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Going back in time to the days of the original Thorne Memorial Park Miniature Railway .

Thorne Farmers Market Day Sunday 5th March 2006. This was a popular event held every 1st Sunday in the month for which the railway used to operate. Tables set out for the visitors to enjoy the late winter sunshine and train rides. A mug of tea for one of the members as steam is raised for the occasion. 
The miniature railway was named the "Thorne Memorial Park Miniature Railway" between 2000 - 2012. Then a new name was adopted "ThornePark Railway" with a new website with that name and a new Domain name. The link is provided above. As far I know no trains, locomotives have operated on the tracks for 2017 until Easter Sunday.  A new page has been added to the From the Digital Archives in addition to the original page. Already the extra new page is nearly full so a further archives page will be added next time.

The Sheffield Tram/Train project slowly moves forward

Work continues to construct Britain's first tram/train project from the Parkgate Shopping Centre at Rotherham. Work has now started on the construction of the platform for the new Parkgate.  Work has been delayed and the expected opening date is Summer 2018. 

A pacer unit passes over the crossover installed ready for the trams heading towards Sheffield. The overhead standards are rapidly been put into place for the overhead wires that are expected to be energised at the normal  25 kV, 50 Hz AC, well that was the original plan, 399 204 is seen here stabled at the extremity of the line at Halfway after failing earlier on. Of note in this photo is that a notice is attached to the side cab window saying "Vehicle OK to be used outside Nunnery Depot".

Overhead line electrification at Great Bentley which may be more typical of that proposed for the tram project. Just 13 miles away is Doncaster that is wired up for the East Coast Mainline. Will the overhead be linked? Apparently not  well not for some years unless a scheme to electrify the Trans Pennine line between Manchester-Sheffield- Doncaster and then to Hull ever gets the go ahead in the 2020's.  The train from Lincoln is seen arriving.

Heaton Park Tramway Manchester first operating day of 2017

On the 19th February 2017 the tramway operated two trams for the day 19th February 2017. The beautifully restored Hull tram No 96 / formerly Leeds 6 was the tram chosen to carry fare paying passengers.  The tram was built as open-top Hull 96; Bellamy top-cover c.1907; totally-enclosed with platform doors and bulkheads removed c.1930; cut down to single-deck; works car 1933, sold to Leeds 1945; P.1959; to Mode Wheel, Salford, 5/1985; operating at Heaton Park 6/1988; loaned to Beamish 6/2010 (running as passenger car in Leeds works car configuration); back to Heaton Park 4/2013; restored as Hull 96 10/2015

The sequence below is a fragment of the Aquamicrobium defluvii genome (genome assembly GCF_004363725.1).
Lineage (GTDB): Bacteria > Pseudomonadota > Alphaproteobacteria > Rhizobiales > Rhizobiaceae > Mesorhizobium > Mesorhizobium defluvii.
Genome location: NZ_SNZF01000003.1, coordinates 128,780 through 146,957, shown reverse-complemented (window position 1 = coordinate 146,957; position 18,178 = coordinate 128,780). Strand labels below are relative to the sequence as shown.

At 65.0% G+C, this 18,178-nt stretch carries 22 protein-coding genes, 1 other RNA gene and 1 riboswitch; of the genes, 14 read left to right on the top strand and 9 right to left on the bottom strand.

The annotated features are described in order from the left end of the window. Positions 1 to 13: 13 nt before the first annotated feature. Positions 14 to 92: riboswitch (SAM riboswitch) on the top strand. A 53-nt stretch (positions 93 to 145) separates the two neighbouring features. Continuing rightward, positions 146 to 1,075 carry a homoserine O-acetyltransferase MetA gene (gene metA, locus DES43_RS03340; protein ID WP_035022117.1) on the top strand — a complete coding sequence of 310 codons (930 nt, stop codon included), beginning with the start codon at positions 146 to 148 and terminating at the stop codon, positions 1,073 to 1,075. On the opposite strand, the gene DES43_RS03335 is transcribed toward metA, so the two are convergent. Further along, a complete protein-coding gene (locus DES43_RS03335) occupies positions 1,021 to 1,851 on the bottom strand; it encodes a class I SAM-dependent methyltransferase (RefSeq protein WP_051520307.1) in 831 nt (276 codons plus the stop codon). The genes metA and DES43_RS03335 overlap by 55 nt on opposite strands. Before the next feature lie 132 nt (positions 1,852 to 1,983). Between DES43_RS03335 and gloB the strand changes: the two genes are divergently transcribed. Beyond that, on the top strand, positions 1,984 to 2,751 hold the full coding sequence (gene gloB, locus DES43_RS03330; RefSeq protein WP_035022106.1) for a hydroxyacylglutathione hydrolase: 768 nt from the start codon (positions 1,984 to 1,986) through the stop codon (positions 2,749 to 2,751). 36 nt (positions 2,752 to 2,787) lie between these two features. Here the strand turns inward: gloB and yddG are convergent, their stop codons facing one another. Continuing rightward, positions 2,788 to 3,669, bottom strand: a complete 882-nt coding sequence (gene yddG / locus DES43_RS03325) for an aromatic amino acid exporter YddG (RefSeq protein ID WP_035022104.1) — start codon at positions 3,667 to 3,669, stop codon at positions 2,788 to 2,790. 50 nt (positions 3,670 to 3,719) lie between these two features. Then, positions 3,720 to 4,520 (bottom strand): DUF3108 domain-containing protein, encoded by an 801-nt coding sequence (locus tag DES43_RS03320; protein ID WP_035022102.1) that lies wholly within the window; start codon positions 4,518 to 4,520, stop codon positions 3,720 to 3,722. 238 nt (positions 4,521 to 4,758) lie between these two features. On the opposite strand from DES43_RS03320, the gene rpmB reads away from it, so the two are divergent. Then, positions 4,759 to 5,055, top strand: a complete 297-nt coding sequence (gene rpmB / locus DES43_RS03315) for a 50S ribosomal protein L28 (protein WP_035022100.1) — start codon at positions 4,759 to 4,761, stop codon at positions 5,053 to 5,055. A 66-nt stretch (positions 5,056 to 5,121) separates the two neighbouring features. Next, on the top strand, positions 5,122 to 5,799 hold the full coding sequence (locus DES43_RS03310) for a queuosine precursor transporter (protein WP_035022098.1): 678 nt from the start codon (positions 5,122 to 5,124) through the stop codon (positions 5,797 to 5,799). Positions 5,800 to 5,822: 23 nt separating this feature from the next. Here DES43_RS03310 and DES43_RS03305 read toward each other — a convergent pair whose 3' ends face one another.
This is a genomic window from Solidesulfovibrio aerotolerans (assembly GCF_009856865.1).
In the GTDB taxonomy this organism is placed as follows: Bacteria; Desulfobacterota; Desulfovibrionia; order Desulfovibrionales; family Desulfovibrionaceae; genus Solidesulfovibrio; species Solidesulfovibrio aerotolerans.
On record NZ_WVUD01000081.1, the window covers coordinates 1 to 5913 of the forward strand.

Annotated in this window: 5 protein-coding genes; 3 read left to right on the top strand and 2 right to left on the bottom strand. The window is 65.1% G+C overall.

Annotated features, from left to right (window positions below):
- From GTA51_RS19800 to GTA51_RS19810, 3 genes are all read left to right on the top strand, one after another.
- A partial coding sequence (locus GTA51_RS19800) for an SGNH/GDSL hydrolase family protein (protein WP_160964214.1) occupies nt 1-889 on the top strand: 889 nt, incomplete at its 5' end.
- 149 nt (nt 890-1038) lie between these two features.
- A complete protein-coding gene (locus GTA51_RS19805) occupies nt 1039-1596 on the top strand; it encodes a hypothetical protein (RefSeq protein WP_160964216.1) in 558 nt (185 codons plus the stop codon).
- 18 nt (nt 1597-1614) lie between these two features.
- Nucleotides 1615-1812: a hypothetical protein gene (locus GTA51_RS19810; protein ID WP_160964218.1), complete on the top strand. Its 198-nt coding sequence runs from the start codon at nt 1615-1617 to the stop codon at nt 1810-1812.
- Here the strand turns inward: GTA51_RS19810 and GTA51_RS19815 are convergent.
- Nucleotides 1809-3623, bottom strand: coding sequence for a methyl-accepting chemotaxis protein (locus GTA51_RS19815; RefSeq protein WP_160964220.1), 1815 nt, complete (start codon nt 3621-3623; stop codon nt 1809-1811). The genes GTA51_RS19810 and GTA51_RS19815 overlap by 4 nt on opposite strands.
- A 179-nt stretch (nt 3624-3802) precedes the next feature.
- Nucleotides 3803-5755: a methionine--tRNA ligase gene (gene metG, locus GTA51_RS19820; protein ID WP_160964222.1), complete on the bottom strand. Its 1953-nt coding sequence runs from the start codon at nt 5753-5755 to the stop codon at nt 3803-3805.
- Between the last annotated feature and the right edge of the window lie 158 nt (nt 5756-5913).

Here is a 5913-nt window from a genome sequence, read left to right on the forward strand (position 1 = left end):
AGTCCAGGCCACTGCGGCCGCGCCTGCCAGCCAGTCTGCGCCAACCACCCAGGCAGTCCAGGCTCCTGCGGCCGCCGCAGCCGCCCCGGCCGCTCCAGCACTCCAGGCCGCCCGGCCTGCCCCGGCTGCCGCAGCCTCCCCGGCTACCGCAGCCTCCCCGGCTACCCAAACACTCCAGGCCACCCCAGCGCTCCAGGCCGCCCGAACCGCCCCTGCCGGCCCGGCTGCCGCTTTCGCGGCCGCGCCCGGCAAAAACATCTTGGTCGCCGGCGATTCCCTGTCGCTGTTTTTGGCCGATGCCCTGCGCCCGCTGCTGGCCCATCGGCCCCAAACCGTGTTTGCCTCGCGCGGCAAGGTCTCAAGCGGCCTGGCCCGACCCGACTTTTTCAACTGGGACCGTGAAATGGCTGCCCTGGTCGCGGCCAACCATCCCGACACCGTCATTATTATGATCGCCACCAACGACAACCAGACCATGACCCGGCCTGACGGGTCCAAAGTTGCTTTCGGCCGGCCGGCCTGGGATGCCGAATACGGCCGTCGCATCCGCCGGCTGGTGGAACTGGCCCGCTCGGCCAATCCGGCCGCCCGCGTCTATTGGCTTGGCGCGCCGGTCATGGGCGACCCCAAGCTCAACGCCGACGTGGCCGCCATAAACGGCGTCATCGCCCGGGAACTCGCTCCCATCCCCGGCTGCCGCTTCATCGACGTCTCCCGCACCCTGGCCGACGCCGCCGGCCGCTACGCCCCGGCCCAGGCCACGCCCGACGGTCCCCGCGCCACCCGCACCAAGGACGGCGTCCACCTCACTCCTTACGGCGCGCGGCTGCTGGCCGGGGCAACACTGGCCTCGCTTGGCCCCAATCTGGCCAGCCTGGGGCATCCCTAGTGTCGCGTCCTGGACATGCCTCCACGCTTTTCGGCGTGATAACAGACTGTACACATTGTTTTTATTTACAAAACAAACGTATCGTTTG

Left above photograph take at Beamish Open Air museum. Middle the Hull coat of arms. Right look through the windows of the drivers platform at the Manchester Californian tram that was on driver training duties.

The Manchester tram travels down the avenue of trees from the park entrance where the tram track linked up with the tram service s on the A576 Middleton Road about 1904. These tracks in the photograph were covered over when the tram services ceased  in 1949.  Manchester City Council was approached during the 1970s and following negotiations a start was made on unearthing the existing tram rails. The trees have grown considerably as seen to the right but with trams once again running on the very original rails this probably makes it the only such place in the UK where this has happened.

The point work at new depot end of the present day tracks next to the park café are cleaned for the arrival of Manchester No. 765 on driver training duties that was built in 1914 and was one of a series of unusual combination bogie cars (cars with a central saloon and open smoking compartments at the ends) built for routes such as the No. 53 route with low bridges. The '53' route ran from Brooks's Bar to Cheetham Hill Road, via Belle Vue, forming an angular shape; two low bridges at Pottery Lane and Stanley Grove made running double-deckers impossible. The first batch of these trams made their appearance in Manchester in 1903 and over 60 were in the fleet. The first batch of these trams made their appearance in Manchester in 1903. The bogies were constructed by G. F. Milnes with car 765 being finally erected at the Hyde Road Car Works of MCT in Ardwick. They were of an American design--which has led to them being referred to sometimes as a 'Californian' type. Their route, the 53 was converted from trams to buses in 1930 and most of the combination cars were disposed of then.

765 is the only surviving combination car; having been stored in Yorkshire at Pioneer Farm, Blackmoorfoot, near Huddersfield. Members of the then Manchester Transport Historical Collection (MTHC) (later to become the Manchester Transport Museum Society (MTMS)) set about preserving the tram in 1960.For a period the tram was stored at the National Tramway Museum, Crich but was moved to the Birchfields Road depot in Rusholme, Manchester for restoration. After restoration it returned to Crich for a couple of years before returning to Manchester in 1979. Since then it has operated on the Heaton Park Tramway. Its bogies (trucks) are not the originals and are re-gauged ones from the Hill of Howth Tramway in Dublin, Ireland. 
If you would like further information about the Heaton Park Tramway click here

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Thursday, 09 March 2017